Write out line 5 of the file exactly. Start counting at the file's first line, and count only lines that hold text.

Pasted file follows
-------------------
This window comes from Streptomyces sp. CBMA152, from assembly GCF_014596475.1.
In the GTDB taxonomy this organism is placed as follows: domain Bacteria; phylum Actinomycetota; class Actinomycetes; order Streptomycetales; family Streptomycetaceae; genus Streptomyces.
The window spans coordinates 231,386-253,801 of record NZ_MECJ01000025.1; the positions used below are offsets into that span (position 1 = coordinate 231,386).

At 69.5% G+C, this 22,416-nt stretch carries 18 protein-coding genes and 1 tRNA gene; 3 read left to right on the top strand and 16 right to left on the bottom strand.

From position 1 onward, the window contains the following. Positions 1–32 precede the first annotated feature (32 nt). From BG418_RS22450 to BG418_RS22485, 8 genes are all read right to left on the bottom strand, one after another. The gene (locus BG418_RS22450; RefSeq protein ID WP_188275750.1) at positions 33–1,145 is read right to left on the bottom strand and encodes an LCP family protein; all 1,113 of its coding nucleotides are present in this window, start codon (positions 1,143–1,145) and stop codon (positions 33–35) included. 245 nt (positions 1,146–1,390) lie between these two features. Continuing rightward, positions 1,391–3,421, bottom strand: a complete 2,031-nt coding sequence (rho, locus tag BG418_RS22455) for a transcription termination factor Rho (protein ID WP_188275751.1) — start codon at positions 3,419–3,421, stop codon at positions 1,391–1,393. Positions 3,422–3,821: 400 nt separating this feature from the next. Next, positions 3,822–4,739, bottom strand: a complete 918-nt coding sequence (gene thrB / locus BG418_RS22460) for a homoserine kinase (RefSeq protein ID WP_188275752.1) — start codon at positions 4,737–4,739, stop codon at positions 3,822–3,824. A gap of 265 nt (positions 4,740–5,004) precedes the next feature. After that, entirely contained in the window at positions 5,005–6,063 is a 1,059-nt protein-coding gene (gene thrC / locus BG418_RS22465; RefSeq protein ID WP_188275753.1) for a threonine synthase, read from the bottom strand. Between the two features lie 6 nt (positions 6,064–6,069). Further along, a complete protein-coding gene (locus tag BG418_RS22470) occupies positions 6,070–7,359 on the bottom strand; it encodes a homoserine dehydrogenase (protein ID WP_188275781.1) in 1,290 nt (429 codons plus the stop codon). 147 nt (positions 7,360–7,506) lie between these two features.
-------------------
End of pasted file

From position 1 onward, the window contains the following. Positions 1–32 precede the first annotated feature (32 nt). From BG418_RS22450 to BG418_RS22485, 8 genes are all read right to left on the bottom strand, one after another. The gene (locus BG418_RS22450; RefSeq protein ID WP_188275750.1) at positions 33–1,145 is read right to left on the bottom strand and encodes an LCP family protein; all 1,113 of its coding nucleotides are present in this window, start codon (positions 1,143–1,145) and stop codon (positions 33–35) included. 245 nt (positions 1,146–1,390) lie between these two features. Continuing rightward, positions 1,391–3,421, bottom strand: a complete 2,031-nt coding sequence (rho, locus tag BG418_RS22455) for a transcription termination factor Rho (protein ID WP_188275751.1) — start codon at positions 3,419–3,421, stop codon at positions 1,391–1,393. Positions 3,422–3,821: 400 nt separating this feature from the next. Next, positions 3,822–4,739, bottom strand: a complete 918-nt coding sequence (gene thrB / locus BG418_RS22460) for a homoserine kinase (RefSeq protein ID WP_188275752.1) — start codon at positions 4,737–4,739, stop codon at positions 3,822–3,824. A gap of 265 nt (positions 4,740–5,004) precedes the next feature. After that, entirely contained in the window at positions 5,005–6,063 is a 1,059-nt protein-coding gene (gene thrC / locus BG418_RS22465; RefSeq protein ID WP_188275753.1) for a threonine synthase, read from the bottom strand. Between the two features lie 6 nt (positions 6,064–6,069). Further along, a complete protein-coding gene (locus tag BG418_RS22470) occupies positions 6,070–7,359 on the bottom strand; it encodes a homoserine dehydrogenase (protein ID WP_188275781.1) in 1,290 nt (429 codons plus the stop codon). 147 nt (positions 7,360–7,506) lie between these two features.